One of the HHBA success stories is the Science and Engineering Complex, a 544,000 square foot laboratory building. Henriksen and the project team responsible for designing and constructing the building worked with vendors to improve product transparency, remove chemicals of concern, and provide safer alternatives. Every product and material considered for the building was analyzed. According to the website of the John A. Paulson School of Engineering and Applied Sciences, the university evaluated and tested over 6,000 building materials, from wire coatings to furniture fabrics to lighting fixtures, and more than 1,200 companies publicly disclosed the ingredients of their products. The university approved more than 1,700 products meeting the rigorous HHBA requirements. Using sustainable materials paid off when the building was awarded a LEED Platinum certification and the Living Building Challenge Materials, Equity, and Beauty Petal certification.
Constructing healthier buildings is critical to HHBA’s goals, but the collaboration also uses Harvard’s considerable purchasing power and influence to send a message to manufacturers and buyers about the need for healthier materials. HHBA is in contact with businesses such as Google, Salesforce, and Kaiser Permanente, as well as the state of Massachusetts’ public school building system and affordable housing programs. If large, influential organizations like these push for safer products, such products may become more widely used and available throughout the marketplace. Henriksen describes the nascent push for healthier materials as “an incredible opportunity for leading manufacturers, if they already aren’t working on this, to very quickly gain market share and really set themselves apart by holistically addressing health, carbon, and equity.”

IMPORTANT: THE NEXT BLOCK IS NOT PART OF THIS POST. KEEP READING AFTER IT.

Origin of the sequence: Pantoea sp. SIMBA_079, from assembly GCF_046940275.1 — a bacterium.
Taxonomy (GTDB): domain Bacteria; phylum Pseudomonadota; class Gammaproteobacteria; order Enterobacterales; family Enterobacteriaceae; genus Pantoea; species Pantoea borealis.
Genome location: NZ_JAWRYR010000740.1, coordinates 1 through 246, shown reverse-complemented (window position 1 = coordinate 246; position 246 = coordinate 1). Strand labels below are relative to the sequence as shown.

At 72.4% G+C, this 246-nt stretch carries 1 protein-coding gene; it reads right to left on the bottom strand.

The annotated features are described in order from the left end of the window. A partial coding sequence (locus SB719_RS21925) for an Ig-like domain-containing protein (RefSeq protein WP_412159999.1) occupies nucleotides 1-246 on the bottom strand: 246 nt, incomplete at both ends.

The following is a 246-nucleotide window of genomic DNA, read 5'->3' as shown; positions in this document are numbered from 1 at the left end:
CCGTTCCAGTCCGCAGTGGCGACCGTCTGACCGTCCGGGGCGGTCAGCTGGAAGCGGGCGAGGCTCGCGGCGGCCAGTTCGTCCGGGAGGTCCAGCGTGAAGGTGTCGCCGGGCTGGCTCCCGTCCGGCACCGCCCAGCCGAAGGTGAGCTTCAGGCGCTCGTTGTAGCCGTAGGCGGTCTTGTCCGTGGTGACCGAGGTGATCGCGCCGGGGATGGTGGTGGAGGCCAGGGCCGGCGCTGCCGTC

She hopes that HHBA’s example will serve as a roadmap for other organizations to help them remove toxic substances from the products they use and reduce upstream impacts. HHBA demonstrates that developing sustainable products is possible, organizations can use existing research for guidance, and nonprofits can help them scale, especially because “these materials are affordable, success is achievable, and it can give vendors a competitive advantage,” Henriksen added. Successful projects such as the Science and Engineering Complex provide both inspiration and practical guidance for organizations seeking to use healthier materials, starting with the building interior and working outward.
HHBA acknowledges Harvard University’s considerable role in an interconnected world. “At the end of the day, as our faculty pointed out, our supply chain and what we buy has inordinate impacts, especially upstream, where these chemicals of concern are created and put into products,” Henriksen explained. “It really is a public health, equity, and environmental justice issue. So, if we can send the market signal to turn the spigot off of these chemicals of concern and create healthier products that everyone can benefit from—that’s the goal.”
Heather Henriksen will give the opening keynote at PSX 2023 on Tuesday, Oct. 17, 2023, from 8 to 9:30 a.m. Eastern time. PSX 2023 will be held Oct. 17–19 at Westin Boston Seaport District in Boston. To learn more about the keynote sessions, view the conference program, or to register, visit the conference website.